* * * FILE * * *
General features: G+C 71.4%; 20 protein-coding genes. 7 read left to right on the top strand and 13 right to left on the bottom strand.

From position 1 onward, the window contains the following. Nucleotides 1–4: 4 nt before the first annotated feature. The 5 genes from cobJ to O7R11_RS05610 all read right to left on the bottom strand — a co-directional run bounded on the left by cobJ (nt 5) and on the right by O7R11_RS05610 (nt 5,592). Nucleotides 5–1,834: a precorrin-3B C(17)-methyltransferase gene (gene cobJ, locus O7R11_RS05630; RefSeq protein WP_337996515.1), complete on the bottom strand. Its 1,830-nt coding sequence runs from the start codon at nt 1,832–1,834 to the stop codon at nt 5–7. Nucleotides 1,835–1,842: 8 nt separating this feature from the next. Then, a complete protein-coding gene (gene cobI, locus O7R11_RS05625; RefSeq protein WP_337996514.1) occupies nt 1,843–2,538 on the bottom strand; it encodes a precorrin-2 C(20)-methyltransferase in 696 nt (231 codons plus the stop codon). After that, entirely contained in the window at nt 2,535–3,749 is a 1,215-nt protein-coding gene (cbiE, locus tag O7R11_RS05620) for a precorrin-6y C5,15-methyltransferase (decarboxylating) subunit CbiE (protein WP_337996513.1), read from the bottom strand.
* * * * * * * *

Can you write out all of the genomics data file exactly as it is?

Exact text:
General features: G+C 71.4%; 20 protein-coding genes. 7 read left to right on the top strand and 13 right to left on the bottom strand.

From position 1 onward, the window contains the following. Nucleotides 1–4: 4 nt before the first annotated feature. The 5 genes from cobJ to O7R11_RS05610 all read right to left on the bottom strand — a co-directional run bounded on the left by cobJ (nt 5) and on the right by O7R11_RS05610 (nt 5,592). Nucleotides 5–1,834: a precorrin-3B C(17)-methyltransferase gene (gene cobJ, locus O7R11_RS05630; RefSeq protein WP_337996515.1), complete on the bottom strand. Its 1,830-nt coding sequence runs from the start codon at nt 1,832–1,834 to the stop codon at nt 5–7. Nucleotides 1,835–1,842: 8 nt separating this feature from the next. Then, a complete protein-coding gene (gene cobI, locus O7R11_RS05625; RefSeq protein WP_337996514.1) occupies nt 1,843–2,538 on the bottom strand; it encodes a precorrin-2 C(20)-methyltransferase in 696 nt (231 codons plus the stop codon). After that, entirely contained in the window at nt 2,535–3,749 is a 1,215-nt protein-coding gene (cbiE, locus tag O7R11_RS05620) for a precorrin-6y C5,15-methyltransferase (decarboxylating) subunit CbiE (protein WP_337996513.1), read from the bottom strand.